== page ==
According to Wine Spectator, chaptalization is an age-old winemaking practice named for Napoleon’s Minister of Agriculture, Jean-Antoine Chaptal, who helped popularize the practice — though it existed long before it was given a name. Even the Romans chaptalized their wines, leading me to conclude that some things can become standard practice without being named at all.

You don’t need to chaptalize to make wine. Fermentation naturally creates alcohol; yeast metabolizes the sugar in grapes to form ethyl alcohol and carbon dioxide. But if the grapes are unripe, or if they bring too little sugar to the process, it can be harder for the wine to succeed on its own. Chaptalization, then, is a crutch when it appears there’s no other option. It helps a wine build body and depth. It also allows the fruit to convey more richness and makes it seem sweeter.

Chaptalization is legal in some areas and illegal in others. In cooler places like Bordeaux, where it’s harder for grapes to fully ripen, the practice is allowed, though there are restrictions on the amount of sugar that can be added to the original product. Chaptalization is illegal in California and Italy — but some winemakers do it anyway.

In 1989, for instance, the combination of large, slow-ripening crops, cool weather and harvest rains in California meant the grapes had very low sugar contents. “Some of us indulged in (chaptalization) to make something decent from a rough vintage,” a prominent Napa winemaker told Wine Spectator in April 2003.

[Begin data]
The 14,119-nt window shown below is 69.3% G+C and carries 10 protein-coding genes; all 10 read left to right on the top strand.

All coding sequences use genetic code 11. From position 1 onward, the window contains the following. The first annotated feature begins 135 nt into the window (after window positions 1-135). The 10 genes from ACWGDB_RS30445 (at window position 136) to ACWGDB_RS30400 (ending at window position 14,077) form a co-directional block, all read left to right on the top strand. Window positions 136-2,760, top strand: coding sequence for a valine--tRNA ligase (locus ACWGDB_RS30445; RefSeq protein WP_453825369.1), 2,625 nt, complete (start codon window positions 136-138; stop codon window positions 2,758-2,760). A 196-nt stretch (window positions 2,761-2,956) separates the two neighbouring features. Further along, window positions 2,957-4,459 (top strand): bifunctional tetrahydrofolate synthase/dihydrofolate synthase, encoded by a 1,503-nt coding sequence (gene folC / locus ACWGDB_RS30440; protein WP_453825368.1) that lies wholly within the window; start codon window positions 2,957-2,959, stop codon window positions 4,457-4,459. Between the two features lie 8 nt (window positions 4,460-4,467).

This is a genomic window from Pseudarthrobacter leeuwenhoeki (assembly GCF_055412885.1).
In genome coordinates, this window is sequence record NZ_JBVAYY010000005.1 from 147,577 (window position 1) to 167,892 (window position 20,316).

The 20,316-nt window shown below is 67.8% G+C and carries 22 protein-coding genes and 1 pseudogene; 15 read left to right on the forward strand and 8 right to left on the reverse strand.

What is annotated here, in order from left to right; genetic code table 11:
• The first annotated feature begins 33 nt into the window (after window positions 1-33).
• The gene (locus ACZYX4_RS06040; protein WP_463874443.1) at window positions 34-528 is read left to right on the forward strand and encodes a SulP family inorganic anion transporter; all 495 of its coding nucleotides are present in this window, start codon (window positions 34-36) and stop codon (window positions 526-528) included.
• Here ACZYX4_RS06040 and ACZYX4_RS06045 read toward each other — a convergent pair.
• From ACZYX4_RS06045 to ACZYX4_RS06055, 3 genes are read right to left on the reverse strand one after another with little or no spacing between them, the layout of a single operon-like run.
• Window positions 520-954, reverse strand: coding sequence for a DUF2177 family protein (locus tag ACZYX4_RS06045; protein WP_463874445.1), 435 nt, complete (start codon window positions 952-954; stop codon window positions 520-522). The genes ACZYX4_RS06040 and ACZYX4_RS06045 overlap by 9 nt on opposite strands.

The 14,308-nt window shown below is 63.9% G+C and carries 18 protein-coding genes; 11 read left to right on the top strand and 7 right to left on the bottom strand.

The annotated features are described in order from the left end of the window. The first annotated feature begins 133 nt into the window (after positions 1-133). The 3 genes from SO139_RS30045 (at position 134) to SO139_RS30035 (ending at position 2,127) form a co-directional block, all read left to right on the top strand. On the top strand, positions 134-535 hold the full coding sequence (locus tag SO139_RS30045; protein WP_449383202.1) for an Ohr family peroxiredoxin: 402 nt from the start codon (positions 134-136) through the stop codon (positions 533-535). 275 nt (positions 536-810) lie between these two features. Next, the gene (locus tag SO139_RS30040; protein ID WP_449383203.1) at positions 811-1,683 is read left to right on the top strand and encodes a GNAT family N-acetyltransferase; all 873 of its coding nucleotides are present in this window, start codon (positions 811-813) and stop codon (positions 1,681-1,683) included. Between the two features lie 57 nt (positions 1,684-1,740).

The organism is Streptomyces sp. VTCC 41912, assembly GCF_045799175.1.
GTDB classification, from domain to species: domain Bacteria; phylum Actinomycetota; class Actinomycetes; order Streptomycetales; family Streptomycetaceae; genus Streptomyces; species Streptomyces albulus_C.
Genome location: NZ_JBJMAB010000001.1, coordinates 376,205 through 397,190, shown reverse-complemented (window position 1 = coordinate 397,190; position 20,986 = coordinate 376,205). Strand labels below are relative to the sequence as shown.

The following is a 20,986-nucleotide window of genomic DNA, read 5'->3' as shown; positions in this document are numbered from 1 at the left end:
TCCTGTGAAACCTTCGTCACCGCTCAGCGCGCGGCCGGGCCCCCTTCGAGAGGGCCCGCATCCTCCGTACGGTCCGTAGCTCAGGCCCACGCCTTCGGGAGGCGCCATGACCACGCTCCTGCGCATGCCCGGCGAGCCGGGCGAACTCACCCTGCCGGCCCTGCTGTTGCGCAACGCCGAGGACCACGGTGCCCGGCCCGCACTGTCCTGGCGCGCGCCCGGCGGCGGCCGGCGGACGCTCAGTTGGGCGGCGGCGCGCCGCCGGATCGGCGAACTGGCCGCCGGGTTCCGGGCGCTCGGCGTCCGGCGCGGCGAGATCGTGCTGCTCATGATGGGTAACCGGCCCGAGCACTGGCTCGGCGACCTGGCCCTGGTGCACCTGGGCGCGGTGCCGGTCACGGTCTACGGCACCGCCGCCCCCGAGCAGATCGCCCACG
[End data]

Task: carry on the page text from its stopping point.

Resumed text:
Just adding 116 pounds of sugar to a 700-gallon vat of red wine, for instance, will raise the alcohol level by one degree. This dependable scientific formula likely enhances chaptalization’s allure. Why work hard to style a wine on your own terms when an easy formula can always save the day?

Yet Wine Spectator cautions against taking the easy way out.

Quality winemakers recognize that chaptalization will never transform poor grapes into good wine. Used judiciously (and I would hope legally), it's a tool that allows vintners to achieve the style and balance they desire, the magazine said. In fact, over-chaptalized wines are unbalanced and boozy, and wines without enough fruit concentration can make the alcohol seem excessive.

“Sugar is one thing and maturity is another," said Michel Niellon, owner and winemaker of Domaine Niellon, a top producer in Chassagne-Montrachet. "Sugar doesn't replace maturity, it doesn't give perfume or ripe fruit."